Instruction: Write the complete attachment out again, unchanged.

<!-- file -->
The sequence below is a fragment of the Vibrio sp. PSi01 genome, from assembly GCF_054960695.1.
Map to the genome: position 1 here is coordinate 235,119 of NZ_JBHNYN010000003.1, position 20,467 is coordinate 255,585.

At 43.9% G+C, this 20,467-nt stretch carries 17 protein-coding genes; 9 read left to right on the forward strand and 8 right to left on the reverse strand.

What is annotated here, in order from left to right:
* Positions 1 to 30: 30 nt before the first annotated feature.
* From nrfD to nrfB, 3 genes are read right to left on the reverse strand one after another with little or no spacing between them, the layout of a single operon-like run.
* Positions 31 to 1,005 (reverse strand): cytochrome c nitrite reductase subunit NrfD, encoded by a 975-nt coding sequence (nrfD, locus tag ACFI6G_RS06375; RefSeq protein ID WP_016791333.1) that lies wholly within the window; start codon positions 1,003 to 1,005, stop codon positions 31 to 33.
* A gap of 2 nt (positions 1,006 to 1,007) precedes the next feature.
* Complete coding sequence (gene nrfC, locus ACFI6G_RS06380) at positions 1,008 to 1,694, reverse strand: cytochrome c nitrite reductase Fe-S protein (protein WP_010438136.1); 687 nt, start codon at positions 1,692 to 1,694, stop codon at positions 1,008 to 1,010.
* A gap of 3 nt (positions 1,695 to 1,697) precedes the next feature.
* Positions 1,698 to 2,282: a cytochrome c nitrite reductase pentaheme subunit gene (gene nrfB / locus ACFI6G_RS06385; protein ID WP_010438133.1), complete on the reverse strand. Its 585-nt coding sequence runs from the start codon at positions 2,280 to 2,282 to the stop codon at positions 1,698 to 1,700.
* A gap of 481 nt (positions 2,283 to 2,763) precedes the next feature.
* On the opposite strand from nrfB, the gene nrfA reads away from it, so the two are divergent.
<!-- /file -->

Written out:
The sequence below is a fragment of the Vibrio sp. PSi01 genome, from assembly GCF_054960695.1.
Map to the genome: position 1 here is coordinate 235,119 of NZ_JBHNYN010000003.1, position 20,467 is coordinate 255,585.

At 43.9% G+C, this 20,467-nt stretch carries 17 protein-coding genes; 9 read left to right on the forward strand and 8 right to left on the reverse strand.

What is annotated here, in order from left to right:
* Positions 1 to 30: 30 nt before the first annotated feature.
* From nrfD to nrfB, 3 genes are read right to left on the reverse strand one after another with little or no spacing between them, the layout of a single operon-like run.
* Positions 31 to 1,005 (reverse strand): cytochrome c nitrite reductase subunit NrfD, encoded by a 975-nt coding sequence (nrfD, locus tag ACFI6G_RS06375; RefSeq protein ID WP_016791333.1) that lies wholly within the window; start codon positions 1,003 to 1,005, stop codon positions 31 to 33.
* A gap of 2 nt (positions 1,006 to 1,007) precedes the next feature.
* Complete coding sequence (gene nrfC, locus ACFI6G_RS06380) at positions 1,008 to 1,694, reverse strand: cytochrome c nitrite reductase Fe-S protein (protein WP_010438136.1); 687 nt, start codon at positions 1,692 to 1,694, stop codon at positions 1,008 to 1,010.
* A gap of 3 nt (positions 1,695 to 1,697) precedes the next feature.
* Positions 1,698 to 2,282: a cytochrome c nitrite reductase pentaheme subunit gene (gene nrfB / locus ACFI6G_RS06385; protein ID WP_010438133.1), complete on the reverse strand. Its 585-nt coding sequence runs from the start codon at positions 2,280 to 2,282 to the stop codon at positions 1,698 to 1,700.
* A gap of 481 nt (positions 2,283 to 2,763) precedes the next feature.
* On the opposite strand from nrfB, the gene nrfA reads away from it, so the two are divergent.